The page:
Text messaging platforms almost guarantee that ‘perspective’ and ‘reflection’ are the last thing anyone will consider regarding their weekly communication habits.

In the snail mail world, we had a name for that noise: junk mail. It went, unopened usually, in the bin. We might all universally agree that messages, whether email or text, that come from faceless corporations could be considered junk.

What people fail to appreciate is that just because you know the person, or met them once, doesn’t mean it’s much better than junk mail.

Many people are unconsciously loyal to other people. They struggle to clean up their messaging life. Whether they once exchanged Instagram handles at a farmer’s market, or they have a pestering family member who attempts to create monthly drama, or whether they were added to a messaging group that no longer genuinely serves them or their limited time on earth, the end result is the same: unconscious loyalty without discernment empties our lives, not fills it.

The false vibrations we receive from the dopamine drops confuse us. Cheap likes on social media platforms equally confuse us. I know content creators (bloggers, YouTubers) who can’t stop looking at their traffic statistics. It’s all the same time suck. Getting instant messages that are shallow, transactional, or from people not in our closest circles, saps our time and focus on the work we should be doing each day with family, nature, inner spiritual life, and in our businesses and workplaces.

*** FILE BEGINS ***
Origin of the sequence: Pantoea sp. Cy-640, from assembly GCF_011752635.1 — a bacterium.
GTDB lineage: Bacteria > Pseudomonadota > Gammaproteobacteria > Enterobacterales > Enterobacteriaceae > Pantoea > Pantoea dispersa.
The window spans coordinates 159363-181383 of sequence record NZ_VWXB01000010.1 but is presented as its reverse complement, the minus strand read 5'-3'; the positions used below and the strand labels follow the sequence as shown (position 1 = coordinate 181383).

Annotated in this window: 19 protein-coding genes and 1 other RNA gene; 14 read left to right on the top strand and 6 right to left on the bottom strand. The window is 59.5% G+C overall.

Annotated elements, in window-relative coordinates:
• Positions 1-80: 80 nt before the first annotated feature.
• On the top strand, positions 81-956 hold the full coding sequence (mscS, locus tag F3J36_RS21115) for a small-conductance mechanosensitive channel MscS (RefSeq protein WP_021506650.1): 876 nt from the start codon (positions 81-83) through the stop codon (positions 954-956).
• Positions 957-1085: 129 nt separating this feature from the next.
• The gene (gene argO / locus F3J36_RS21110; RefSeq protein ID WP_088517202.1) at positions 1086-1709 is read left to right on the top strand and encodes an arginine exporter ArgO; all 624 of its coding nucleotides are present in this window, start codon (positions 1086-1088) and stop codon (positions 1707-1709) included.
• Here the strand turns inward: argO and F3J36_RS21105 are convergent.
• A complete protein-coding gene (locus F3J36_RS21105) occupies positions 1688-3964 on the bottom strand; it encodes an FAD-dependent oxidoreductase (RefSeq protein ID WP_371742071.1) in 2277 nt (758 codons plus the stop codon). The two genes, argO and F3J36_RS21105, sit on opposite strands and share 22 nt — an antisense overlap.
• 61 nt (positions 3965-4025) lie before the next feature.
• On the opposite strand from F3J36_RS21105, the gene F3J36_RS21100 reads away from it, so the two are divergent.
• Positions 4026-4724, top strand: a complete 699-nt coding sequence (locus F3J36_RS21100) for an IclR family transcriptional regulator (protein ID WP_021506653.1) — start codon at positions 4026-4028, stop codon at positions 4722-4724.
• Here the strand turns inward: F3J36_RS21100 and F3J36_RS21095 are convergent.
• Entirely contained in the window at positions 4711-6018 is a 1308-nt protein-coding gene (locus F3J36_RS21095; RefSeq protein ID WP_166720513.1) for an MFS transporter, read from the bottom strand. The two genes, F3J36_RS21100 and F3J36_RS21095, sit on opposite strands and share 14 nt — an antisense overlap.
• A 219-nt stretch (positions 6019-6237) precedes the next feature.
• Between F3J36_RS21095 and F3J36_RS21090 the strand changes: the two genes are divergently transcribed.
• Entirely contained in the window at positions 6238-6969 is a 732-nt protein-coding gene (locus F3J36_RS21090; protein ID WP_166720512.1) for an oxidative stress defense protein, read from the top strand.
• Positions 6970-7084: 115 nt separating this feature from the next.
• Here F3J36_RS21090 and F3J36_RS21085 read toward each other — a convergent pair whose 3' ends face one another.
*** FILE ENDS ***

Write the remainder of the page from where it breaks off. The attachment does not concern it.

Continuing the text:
Speaking of work, with the rise of remote work, how many abuse their employer’s trust to send “just a quick message” to someone during work hours? If your employer had access to your screen-time statistics, what would they think about your messaging habits? Asynchronous email wins the day for respecting our employers.

How to Build a Beautiful Email Fence

1. Stop Giving Out Your Phone Number, IG Handle, Discord Server, Telegram handle, etc.

Just stop it. Realize the time you are committing to at that moment. The moment someone says, “Hey we should exchange info”, recognize that you are about to subtract (potentially) hours of your life the next few years for this near-stranger. Hours from your family, hours from your children, hours from your peace, and maybe hours from your sleep. And all for the lowest quality communication of our modern age.